Quantification of starch physicochemical characteristics in a cassava segregating population

  • E Nuwamanya
  • Y Baguma
  • RS Kawuki
  • PR Rubaihayo
Keywords: Amylose, cassava starch, Manihot esculenta, protein, reducing sugar


Culinary cassava (Manihot esculenta L.) qualities that make a variety popular are a function of starch physicochemical properties. Hence, in response to inferior root qualities in some released cassava varieties in Uganda compared to the local germplasm, a study was undertaken to examine: (i) starch physicochemical characteristics in both introduced and local varieties; and (ii) the variation in the starch properties of their F1 progenies. The local varieties included Bao, Nyaraboke, Kakwale, and Bamunanika; and the introduced genotypes SE/95/00036,
NASE 10, NASE 12, TME 5, and TME 14. Of the generated 7000 F1 seedlings, 1077 seedlings were selected, cloned (6-8 plants per genotype) and established in a single-row trial. Root samples were collected per clone and examined for starch physicochemical properties. Considerable variations were observed in the F1 families compared to the parental lines with weak correlations in most starch properties (r < 0.25). Amylose content ranged from 10 to 25%, with the amylose: amylopectin ratio between 1:3 and 1:9. Among the F1 families, solubility and swelling power ranged from 1-15g100g-1 and 40-140g100 g-1 starch at 60oC, respectively. In the parents, it ranged between 1.3-8.6 and 50-67g100g-1 starch at 60oC, respectively. Fresh root starch yield ranged from 18 to 34%,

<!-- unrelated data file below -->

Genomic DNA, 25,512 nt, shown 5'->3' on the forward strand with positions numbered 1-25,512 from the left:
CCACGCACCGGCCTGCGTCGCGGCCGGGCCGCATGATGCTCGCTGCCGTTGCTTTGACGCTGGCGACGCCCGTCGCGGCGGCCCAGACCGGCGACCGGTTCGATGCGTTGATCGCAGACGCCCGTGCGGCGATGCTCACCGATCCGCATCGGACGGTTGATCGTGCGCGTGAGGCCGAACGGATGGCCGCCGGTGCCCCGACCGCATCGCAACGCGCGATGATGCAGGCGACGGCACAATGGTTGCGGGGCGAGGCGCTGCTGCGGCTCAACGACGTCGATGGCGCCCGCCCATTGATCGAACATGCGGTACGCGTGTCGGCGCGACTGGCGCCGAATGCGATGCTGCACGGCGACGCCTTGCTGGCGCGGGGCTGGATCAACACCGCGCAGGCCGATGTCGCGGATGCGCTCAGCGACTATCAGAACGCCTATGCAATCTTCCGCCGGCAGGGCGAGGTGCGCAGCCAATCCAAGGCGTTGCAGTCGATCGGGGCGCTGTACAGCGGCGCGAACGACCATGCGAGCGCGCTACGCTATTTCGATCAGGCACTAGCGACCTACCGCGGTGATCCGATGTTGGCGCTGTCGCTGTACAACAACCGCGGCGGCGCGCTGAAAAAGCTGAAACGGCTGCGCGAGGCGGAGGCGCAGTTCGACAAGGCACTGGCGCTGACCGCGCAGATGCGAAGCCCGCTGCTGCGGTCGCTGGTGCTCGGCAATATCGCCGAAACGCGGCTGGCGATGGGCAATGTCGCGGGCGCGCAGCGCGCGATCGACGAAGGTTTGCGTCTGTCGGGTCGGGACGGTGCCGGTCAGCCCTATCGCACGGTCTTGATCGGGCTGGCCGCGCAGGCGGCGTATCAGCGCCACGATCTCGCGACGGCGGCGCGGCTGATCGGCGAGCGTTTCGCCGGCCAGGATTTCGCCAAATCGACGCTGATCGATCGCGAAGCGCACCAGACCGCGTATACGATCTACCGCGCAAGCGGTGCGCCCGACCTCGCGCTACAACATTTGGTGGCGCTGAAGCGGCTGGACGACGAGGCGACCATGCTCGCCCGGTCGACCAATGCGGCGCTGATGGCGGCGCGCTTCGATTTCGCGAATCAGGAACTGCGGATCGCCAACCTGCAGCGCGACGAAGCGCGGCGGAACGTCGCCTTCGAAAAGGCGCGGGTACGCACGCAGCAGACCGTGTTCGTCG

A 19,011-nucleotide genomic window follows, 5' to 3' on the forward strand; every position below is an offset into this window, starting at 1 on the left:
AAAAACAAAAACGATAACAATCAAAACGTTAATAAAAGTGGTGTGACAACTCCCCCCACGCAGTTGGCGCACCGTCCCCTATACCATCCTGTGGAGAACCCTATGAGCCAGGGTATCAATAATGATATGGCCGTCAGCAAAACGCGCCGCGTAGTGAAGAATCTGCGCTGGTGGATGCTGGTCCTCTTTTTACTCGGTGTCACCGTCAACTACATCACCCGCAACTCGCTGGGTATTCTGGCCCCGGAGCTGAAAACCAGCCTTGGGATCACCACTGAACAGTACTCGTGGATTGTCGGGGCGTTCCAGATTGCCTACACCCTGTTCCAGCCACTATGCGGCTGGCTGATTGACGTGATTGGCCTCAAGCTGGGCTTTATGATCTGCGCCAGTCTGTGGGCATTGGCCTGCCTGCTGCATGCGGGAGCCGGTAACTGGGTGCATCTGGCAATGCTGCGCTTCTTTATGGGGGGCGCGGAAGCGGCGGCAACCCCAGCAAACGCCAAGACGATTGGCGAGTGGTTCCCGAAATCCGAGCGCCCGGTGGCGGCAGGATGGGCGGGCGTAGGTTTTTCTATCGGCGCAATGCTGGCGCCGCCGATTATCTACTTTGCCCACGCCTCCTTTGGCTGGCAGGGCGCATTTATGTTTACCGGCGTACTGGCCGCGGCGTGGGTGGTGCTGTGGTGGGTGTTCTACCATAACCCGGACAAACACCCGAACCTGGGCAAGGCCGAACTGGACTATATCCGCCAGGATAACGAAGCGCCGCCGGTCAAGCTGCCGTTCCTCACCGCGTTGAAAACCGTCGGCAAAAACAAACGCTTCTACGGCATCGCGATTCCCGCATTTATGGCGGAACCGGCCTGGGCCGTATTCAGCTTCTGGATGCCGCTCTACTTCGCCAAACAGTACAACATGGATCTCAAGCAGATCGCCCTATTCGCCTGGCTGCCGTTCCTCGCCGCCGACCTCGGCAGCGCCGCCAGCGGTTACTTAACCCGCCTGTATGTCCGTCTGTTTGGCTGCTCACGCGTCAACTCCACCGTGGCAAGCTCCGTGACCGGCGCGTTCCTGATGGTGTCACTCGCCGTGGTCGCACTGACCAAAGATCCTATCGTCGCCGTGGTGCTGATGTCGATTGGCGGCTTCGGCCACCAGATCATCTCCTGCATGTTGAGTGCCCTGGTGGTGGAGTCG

with dry matter content varying from 19-47% in both the F1 families and the parents. Ash and lipid content varied among the F1 families and parents with ranges 0.05-0.29% for ash and 0.1-0.32% for lipids. In both the parents and the F1 families, the reducing sugar and protein content ranged between 0.7-1.7 and 0.23-0.43%, respectively. These findings demonstrate: (i) existence of considerable genetic variations in starch physicochemical properties in both local and introduced cassava genotypes and their progenies, and (ii) potential utilisation of
cassava starches for various applications based on the inherent differences in physicochemical characteristics.

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eISSN: 2072-6589
print ISSN: 1021-9730